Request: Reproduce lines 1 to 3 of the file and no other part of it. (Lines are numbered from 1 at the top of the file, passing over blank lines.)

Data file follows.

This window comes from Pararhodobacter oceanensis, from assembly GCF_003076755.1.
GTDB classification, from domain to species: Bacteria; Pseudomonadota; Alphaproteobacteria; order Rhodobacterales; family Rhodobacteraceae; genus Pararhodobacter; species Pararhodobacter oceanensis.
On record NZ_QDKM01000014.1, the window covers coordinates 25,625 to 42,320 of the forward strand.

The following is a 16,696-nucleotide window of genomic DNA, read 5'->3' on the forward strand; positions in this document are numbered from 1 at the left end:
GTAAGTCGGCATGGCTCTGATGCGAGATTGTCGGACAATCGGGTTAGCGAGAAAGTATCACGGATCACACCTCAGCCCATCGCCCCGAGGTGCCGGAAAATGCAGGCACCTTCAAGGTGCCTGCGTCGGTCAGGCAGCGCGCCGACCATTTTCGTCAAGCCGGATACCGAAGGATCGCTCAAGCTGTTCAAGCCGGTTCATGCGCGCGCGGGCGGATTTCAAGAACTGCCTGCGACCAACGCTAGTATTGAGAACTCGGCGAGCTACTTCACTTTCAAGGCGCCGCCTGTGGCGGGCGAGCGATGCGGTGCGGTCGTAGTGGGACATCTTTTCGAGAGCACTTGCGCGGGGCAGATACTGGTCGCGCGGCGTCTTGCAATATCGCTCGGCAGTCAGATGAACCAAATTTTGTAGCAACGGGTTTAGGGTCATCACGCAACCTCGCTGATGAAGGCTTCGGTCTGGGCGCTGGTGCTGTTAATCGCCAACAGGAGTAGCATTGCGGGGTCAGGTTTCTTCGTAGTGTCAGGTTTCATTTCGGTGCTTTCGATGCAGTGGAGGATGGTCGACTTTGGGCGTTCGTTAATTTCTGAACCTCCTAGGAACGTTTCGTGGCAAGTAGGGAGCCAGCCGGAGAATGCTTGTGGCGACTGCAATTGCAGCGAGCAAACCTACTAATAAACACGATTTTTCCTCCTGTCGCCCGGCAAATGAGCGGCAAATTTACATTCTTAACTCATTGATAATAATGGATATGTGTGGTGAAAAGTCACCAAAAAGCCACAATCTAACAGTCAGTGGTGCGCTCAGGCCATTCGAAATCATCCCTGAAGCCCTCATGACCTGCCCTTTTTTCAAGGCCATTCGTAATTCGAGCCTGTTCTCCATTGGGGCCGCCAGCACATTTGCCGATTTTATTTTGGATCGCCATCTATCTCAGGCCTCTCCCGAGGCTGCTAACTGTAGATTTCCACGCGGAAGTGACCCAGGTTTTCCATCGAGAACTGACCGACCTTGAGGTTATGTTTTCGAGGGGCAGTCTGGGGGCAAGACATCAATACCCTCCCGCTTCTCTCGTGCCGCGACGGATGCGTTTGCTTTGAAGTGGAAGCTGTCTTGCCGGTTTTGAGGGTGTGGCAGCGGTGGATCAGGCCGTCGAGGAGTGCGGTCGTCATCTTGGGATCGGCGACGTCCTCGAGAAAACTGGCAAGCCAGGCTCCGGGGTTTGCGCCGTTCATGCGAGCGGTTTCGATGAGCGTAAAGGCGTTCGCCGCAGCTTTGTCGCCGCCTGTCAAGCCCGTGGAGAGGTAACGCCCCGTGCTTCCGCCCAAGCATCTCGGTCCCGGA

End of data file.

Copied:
This window comes from Pararhodobacter oceanensis, from assembly GCF_003076755.1.
GTDB classification, from domain to species: Bacteria; Pseudomonadota; Alphaproteobacteria; order Rhodobacterales; family Rhodobacteraceae; genus Pararhodobacter; species Pararhodobacter oceanensis.
On record NZ_QDKM01000014.1, the window covers coordinates 25,625 to 42,320 of the forward strand.